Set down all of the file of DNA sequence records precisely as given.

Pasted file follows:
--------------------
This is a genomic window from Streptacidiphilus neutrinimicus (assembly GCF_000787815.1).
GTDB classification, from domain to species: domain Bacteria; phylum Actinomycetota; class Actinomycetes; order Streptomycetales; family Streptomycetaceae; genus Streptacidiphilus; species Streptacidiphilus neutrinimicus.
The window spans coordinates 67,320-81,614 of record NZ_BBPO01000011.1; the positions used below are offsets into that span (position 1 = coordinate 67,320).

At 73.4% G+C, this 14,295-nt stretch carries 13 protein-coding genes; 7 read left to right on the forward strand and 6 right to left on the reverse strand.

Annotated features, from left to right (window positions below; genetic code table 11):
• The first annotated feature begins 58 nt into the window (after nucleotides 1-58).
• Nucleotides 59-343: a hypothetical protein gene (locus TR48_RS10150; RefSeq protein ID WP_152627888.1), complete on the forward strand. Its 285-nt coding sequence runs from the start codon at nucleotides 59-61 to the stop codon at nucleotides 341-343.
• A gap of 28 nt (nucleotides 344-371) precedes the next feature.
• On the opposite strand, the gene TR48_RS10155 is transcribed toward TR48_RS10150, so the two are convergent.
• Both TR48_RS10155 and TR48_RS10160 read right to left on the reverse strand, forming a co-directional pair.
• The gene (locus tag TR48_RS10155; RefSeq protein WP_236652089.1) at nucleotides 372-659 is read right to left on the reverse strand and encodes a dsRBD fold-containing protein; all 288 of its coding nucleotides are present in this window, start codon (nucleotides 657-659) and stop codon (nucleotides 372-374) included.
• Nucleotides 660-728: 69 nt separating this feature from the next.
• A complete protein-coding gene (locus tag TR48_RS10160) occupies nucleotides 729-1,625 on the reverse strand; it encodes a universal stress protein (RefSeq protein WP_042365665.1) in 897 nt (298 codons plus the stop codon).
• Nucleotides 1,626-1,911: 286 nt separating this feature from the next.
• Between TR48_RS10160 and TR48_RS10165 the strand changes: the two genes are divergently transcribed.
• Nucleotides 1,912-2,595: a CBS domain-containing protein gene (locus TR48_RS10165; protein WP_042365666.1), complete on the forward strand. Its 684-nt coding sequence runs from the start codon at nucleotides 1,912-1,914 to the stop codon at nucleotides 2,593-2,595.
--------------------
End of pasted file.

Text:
This is a genomic window from Streptacidiphilus neutrinimicus (assembly GCF_000787815.1).
GTDB classification, from domain to species: domain Bacteria; phylum Actinomycetota; class Actinomycetes; order Streptomycetales; family Streptomycetaceae; genus Streptacidiphilus; species Streptacidiphilus neutrinimicus.
The window spans coordinates 67,320-81,614 of record NZ_BBPO01000011.1; the positions used below are offsets into that span (position 1 = coordinate 67,320).

At 73.4% G+C, this 14,295-nt stretch carries 13 protein-coding genes; 7 read left to right on the forward strand and 6 right to left on the reverse strand.

Annotated features, from left to right (window positions below; genetic code table 11):
• The first annotated feature begins 58 nt into the window (after nucleotides 1-58).
• Nucleotides 59-343: a hypothetical protein gene (locus TR48_RS10150; RefSeq protein ID WP_152627888.1), complete on the forward strand. Its 285-nt coding sequence runs from the start codon at nucleotides 59-61 to the stop codon at nucleotides 341-343.
• A gap of 28 nt (nucleotides 344-371) precedes the next feature.
• On the opposite strand, the gene TR48_RS10155 is transcribed toward TR48_RS10150, so the two are convergent.
• Both TR48_RS10155 and TR48_RS10160 read right to left on the reverse strand, forming a co-directional pair.
• The gene (locus tag TR48_RS10155; RefSeq protein WP_236652089.1) at nucleotides 372-659 is read right to left on the reverse strand and encodes a dsRBD fold-containing protein; all 288 of its coding nucleotides are present in this window, start codon (nucleotides 657-659) and stop codon (nucleotides 372-374) included.
• Nucleotides 660-728: 69 nt separating this feature from the next.
• A complete protein-coding gene (locus tag TR48_RS10160) occupies nucleotides 729-1,625 on the reverse strand; it encodes a universal stress protein (RefSeq protein WP_042365665.1) in 897 nt (298 codons plus the stop codon).
• Nucleotides 1,626-1,911: 286 nt separating this feature from the next.
• Between TR48_RS10160 and TR48_RS10165 the strand changes: the two genes are divergently transcribed.
• Nucleotides 1,912-2,595: a CBS domain-containing protein gene (locus TR48_RS10165; protein WP_042365666.1), complete on the forward strand. Its 684-nt coding sequence runs from the start codon at nucleotides 1,912-1,914 to the stop codon at nucleotides 2,593-2,595.